On the Lake of Zug, in Switzerland, about thirty miles from Zurich, is the Landhaus Murpfli, a small therapeutic community.6 There, under the direction of Max E. Bircher, M.D., this dimension of the healing arts is carried on. As one enters, one reads an inscription over the door: Porta Tibi Patet Magis Cor, which means "The door is open and even more the heart."

One of the important times of day is the Teestunde, or tea hour. This is held in the small meditation room. The guests and Dr. Bircher sit in a circle facing a shallow tiled pool. From a chandelier above the pool falls drop after drop of water, each of which disturbs the pool surface and sends out its circular waves that engulf the whole pool and finally disappear. On one particular day the doctor had shown a film of himself and his teacher patiently working at a potter's wheel. Afterward, an American patient attempted to describe a phase of her recovery at this small, yet world-famous, clinic.

I loved seeing you, also with this sacred concentration, trying and failing and trying again. And then, the masterpieces that you finally had the power and the knowledge and understanding and sorrow and love to create.... Then you, came to my door, and though I had wanted to shut out the entire world, I let you in. I don't know what brought you there. I don't know why you thought I would be there . . . in such need. Of what? Answers perhaps or more questions, maybe-but you came; and once more I tried to draw you out, in your entirety, into me through my eyes. Sometimes the tears welled up as I spoke to you of the inexplicable complexities. You wiped away a tear with such gentleness that another came to take its place. I tried to talk, but all I could think of was how little I could ever talk to you; how little time there could ever be; of how late in our lives we had met; that there was so little time to learn from you everything of importance and of worth.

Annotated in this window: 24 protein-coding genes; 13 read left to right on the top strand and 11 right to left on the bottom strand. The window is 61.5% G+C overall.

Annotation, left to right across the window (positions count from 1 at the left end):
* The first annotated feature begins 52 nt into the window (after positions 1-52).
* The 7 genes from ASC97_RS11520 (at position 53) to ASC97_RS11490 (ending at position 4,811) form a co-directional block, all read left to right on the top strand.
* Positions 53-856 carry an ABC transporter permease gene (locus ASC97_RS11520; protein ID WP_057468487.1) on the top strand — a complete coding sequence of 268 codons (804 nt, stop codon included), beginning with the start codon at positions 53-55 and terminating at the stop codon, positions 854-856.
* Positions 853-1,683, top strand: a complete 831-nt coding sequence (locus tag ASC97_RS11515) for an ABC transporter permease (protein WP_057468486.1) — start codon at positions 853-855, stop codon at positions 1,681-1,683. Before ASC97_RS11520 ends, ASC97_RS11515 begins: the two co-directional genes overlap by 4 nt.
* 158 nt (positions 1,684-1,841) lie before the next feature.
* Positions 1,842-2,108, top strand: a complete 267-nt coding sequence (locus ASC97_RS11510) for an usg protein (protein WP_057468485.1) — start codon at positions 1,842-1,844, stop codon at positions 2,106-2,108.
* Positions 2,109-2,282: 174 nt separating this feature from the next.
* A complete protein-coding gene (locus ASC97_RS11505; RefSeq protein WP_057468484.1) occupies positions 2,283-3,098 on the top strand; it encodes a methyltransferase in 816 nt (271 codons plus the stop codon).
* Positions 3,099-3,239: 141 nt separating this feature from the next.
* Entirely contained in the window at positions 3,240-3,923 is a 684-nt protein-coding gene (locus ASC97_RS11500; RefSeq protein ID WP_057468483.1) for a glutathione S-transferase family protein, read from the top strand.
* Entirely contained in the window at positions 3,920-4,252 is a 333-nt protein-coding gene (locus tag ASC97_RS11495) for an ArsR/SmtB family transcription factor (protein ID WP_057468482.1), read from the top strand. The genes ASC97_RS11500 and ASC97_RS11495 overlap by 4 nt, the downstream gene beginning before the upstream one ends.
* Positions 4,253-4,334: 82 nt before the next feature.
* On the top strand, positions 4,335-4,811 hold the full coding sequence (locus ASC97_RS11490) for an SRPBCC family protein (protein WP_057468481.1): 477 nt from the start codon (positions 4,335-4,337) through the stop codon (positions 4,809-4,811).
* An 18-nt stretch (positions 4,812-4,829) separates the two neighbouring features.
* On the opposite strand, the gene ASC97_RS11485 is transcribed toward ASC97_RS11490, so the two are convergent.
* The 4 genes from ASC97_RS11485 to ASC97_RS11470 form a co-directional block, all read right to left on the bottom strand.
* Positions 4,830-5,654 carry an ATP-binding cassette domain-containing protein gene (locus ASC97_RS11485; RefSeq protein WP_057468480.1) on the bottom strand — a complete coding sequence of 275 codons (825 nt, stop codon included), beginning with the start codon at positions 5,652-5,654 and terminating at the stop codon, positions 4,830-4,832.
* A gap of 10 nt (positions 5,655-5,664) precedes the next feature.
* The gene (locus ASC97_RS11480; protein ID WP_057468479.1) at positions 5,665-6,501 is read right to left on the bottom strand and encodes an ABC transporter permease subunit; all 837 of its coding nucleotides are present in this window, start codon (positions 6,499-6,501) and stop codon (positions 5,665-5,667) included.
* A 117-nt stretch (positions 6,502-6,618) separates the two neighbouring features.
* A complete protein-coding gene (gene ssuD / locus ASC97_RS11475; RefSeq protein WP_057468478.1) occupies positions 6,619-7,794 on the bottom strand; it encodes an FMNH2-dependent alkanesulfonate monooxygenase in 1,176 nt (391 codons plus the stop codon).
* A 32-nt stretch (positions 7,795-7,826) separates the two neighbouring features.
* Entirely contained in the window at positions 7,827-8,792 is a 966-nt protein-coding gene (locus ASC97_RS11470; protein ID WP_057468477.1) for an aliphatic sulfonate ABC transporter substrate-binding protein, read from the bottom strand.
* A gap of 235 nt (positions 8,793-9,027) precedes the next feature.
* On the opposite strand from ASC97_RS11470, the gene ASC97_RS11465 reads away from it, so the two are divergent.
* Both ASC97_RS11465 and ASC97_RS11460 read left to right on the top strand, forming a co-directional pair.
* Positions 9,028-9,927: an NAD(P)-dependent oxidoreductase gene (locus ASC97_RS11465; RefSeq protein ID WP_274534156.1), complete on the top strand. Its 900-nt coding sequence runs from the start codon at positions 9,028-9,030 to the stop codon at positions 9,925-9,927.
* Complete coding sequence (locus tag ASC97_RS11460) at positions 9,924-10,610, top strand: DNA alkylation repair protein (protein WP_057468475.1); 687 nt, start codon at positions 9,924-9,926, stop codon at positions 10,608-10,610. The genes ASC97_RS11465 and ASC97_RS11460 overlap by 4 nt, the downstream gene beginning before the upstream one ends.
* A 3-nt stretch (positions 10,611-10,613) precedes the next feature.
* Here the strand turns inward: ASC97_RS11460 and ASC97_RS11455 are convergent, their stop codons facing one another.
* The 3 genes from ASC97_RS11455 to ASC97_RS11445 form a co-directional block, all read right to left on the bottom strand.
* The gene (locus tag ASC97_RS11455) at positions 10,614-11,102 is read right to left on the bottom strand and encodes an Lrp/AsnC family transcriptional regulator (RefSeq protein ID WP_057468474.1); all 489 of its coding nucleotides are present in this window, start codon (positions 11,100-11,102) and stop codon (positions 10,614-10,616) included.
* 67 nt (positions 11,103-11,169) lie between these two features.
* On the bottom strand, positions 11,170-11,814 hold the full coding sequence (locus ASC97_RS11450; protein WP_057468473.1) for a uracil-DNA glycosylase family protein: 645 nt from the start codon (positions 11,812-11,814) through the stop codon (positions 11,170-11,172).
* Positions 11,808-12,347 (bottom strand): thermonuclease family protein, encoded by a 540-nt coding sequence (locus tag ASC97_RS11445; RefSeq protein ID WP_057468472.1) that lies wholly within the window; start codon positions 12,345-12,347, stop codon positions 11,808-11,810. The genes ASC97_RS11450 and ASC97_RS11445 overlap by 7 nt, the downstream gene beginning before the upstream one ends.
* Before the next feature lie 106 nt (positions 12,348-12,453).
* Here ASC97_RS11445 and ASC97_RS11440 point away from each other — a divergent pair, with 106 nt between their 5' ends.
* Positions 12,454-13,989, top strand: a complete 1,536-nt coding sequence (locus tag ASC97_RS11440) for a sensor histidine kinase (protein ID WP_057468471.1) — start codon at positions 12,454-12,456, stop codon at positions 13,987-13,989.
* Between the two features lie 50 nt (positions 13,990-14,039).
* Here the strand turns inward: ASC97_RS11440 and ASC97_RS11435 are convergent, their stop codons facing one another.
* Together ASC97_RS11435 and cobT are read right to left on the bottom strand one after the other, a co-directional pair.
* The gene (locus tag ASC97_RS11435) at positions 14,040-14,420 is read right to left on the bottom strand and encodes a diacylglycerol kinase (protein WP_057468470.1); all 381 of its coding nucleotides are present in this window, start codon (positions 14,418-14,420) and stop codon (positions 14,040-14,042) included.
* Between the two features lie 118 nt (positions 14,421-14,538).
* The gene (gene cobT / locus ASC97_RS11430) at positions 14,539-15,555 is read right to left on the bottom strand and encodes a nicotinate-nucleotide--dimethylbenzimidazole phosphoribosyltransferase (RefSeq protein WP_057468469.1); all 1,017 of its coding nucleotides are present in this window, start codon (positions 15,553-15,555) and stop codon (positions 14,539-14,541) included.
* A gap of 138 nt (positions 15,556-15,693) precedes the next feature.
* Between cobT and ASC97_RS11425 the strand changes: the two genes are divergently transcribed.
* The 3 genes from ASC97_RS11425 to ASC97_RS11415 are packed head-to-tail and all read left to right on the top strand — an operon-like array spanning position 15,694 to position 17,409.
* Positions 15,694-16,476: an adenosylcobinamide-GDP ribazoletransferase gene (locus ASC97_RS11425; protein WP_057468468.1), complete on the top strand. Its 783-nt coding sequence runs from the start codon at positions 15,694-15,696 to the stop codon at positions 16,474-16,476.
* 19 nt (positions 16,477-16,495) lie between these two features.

I thought again in passing how you looked more tired than anyone I had ever seen. My heart ached for you to carry all that load of tiredness and that you might be too tired to convey to me anything of the great riches you have gathered in your life. But through your fatigue, you answered me with much quiet.7

Psychosynthesis
Until quite recently psychology and psychiatry have been merely content to deal with the discovery and recognition of the ego and have been quite unaware of the Real Self. However, Carl Jung and Roberto Assagioli, being eminently cognizant of the transcendent qualities of man, dared to launch out into man's depth dimensions and have profoundly influenced the emerging and widening concepts of human consciousness. In this country Abraham Maslow, Ira Progoff, Robert Gerard, Jack Cooper, and others have done, and are doing, much to broaden the scope of the psychological sciences in this direction.

Here in detail is something of Dr. Assagioli's concept of the human psyche as he describes it in his definition of Psychosynthesis: A Manual of Principles.